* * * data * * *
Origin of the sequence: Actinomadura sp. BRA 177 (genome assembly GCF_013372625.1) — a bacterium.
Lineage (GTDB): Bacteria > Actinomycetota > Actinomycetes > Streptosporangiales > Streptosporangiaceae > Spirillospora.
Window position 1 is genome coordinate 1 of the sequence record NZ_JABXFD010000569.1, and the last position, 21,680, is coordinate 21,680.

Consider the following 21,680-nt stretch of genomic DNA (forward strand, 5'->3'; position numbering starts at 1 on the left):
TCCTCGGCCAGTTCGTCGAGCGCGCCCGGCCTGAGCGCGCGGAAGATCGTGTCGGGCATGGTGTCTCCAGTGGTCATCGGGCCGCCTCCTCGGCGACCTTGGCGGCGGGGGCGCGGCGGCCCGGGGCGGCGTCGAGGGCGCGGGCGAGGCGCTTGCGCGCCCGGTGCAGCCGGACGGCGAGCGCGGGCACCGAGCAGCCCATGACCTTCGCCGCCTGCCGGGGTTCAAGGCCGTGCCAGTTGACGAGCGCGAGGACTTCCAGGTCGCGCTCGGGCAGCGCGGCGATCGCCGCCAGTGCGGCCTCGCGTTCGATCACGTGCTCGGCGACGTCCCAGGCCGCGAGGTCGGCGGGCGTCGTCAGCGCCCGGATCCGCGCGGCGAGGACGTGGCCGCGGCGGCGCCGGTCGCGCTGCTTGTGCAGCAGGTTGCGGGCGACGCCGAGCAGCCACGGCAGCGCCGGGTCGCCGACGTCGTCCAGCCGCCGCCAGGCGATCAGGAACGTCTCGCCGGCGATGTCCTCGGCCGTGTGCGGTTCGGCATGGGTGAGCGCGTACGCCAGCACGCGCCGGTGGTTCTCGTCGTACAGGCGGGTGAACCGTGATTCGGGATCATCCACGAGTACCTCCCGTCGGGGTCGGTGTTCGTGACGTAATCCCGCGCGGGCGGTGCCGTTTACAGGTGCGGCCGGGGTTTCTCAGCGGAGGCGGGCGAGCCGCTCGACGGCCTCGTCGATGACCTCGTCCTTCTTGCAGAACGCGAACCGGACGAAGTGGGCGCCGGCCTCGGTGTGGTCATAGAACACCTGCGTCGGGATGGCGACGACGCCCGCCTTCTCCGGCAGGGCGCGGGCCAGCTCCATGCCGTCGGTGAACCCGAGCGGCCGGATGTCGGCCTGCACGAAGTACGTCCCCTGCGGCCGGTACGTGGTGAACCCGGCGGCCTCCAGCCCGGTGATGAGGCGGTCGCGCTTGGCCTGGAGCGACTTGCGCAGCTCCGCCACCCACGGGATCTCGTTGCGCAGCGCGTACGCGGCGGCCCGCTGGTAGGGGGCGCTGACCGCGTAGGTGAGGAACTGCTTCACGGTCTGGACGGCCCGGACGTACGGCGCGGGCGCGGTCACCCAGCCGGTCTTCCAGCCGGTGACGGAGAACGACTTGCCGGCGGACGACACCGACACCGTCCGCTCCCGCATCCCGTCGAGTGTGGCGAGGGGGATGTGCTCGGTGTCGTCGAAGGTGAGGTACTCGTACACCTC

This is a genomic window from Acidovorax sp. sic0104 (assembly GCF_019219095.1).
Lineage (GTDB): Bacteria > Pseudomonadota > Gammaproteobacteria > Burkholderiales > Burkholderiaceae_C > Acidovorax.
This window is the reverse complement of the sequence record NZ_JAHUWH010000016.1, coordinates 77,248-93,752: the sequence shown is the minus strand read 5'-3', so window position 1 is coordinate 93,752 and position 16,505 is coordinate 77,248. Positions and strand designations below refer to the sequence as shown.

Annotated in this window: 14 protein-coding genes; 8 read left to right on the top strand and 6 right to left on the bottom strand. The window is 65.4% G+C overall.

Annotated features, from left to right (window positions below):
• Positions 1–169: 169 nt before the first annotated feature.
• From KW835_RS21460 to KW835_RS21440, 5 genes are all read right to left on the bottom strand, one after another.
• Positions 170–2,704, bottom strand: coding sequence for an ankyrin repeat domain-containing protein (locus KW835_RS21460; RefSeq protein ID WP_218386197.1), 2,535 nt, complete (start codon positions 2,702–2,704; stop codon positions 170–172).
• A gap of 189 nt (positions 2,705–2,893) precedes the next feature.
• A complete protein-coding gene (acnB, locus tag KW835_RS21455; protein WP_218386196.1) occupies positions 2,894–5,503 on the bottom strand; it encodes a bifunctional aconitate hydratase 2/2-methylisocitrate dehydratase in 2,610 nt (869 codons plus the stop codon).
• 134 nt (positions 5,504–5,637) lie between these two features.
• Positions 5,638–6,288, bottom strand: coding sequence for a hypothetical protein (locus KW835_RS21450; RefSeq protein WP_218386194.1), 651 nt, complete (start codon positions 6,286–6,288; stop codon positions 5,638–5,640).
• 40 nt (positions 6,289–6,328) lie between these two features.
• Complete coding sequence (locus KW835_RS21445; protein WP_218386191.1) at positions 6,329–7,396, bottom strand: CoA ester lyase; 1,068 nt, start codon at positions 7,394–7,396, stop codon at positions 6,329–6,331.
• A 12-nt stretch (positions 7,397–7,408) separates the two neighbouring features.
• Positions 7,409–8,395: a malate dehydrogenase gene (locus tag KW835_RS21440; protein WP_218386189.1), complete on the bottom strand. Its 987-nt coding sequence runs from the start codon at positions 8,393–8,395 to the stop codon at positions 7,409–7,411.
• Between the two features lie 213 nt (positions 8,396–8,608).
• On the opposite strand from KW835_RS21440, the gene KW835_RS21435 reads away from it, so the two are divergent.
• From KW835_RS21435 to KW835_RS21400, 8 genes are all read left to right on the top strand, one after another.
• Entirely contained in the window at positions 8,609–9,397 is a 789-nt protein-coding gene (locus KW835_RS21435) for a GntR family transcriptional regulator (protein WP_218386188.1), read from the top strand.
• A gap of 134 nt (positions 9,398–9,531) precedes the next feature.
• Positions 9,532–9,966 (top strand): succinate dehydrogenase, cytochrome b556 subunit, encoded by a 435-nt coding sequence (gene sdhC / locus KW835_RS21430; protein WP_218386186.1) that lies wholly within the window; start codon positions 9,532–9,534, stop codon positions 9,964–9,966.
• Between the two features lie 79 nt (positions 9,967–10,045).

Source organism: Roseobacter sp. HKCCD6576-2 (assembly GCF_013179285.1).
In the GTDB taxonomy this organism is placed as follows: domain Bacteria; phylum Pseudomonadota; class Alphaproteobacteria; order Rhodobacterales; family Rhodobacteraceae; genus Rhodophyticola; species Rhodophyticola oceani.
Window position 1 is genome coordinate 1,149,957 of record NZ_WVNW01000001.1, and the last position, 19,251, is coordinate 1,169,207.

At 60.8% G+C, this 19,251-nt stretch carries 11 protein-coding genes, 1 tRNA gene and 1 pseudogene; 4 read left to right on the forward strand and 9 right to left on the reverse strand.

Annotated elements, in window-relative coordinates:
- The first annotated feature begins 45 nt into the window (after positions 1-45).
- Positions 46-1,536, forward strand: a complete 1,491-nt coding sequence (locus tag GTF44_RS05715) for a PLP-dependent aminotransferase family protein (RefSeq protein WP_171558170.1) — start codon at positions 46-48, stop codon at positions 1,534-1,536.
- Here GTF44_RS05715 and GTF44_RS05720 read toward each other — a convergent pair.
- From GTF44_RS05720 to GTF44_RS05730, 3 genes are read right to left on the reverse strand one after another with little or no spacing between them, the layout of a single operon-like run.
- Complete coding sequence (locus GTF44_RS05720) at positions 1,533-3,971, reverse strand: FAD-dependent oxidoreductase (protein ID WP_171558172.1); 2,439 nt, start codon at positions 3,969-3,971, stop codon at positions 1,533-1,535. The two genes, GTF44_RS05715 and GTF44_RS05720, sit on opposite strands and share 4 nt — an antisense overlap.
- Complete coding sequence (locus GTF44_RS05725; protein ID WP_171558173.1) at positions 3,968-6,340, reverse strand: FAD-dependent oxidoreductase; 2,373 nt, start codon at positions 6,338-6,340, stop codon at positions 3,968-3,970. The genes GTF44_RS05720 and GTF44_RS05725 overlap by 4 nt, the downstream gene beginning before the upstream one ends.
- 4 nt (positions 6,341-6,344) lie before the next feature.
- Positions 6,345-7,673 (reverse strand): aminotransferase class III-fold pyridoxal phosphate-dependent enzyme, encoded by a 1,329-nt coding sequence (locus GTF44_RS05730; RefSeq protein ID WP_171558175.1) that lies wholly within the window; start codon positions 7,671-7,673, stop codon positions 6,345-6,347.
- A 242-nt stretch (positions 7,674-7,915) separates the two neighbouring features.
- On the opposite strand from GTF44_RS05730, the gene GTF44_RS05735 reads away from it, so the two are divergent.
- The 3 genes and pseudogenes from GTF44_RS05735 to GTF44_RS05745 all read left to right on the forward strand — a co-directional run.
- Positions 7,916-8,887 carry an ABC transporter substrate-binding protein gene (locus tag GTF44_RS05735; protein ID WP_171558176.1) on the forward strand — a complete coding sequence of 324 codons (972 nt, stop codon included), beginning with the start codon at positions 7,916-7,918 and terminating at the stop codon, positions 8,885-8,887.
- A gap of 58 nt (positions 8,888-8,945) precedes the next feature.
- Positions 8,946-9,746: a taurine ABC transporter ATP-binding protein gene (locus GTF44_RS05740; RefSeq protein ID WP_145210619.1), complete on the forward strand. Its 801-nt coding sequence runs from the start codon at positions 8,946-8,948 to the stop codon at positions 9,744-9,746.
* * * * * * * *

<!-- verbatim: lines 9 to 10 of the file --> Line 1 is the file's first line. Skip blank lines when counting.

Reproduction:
Annotated in this window: 14 protein-coding genes; 8 read left to right on the top strand and 6 right to left on the bottom strand. The window is 65.4% G+C overall.

Annotated features, from left to right (window positions below):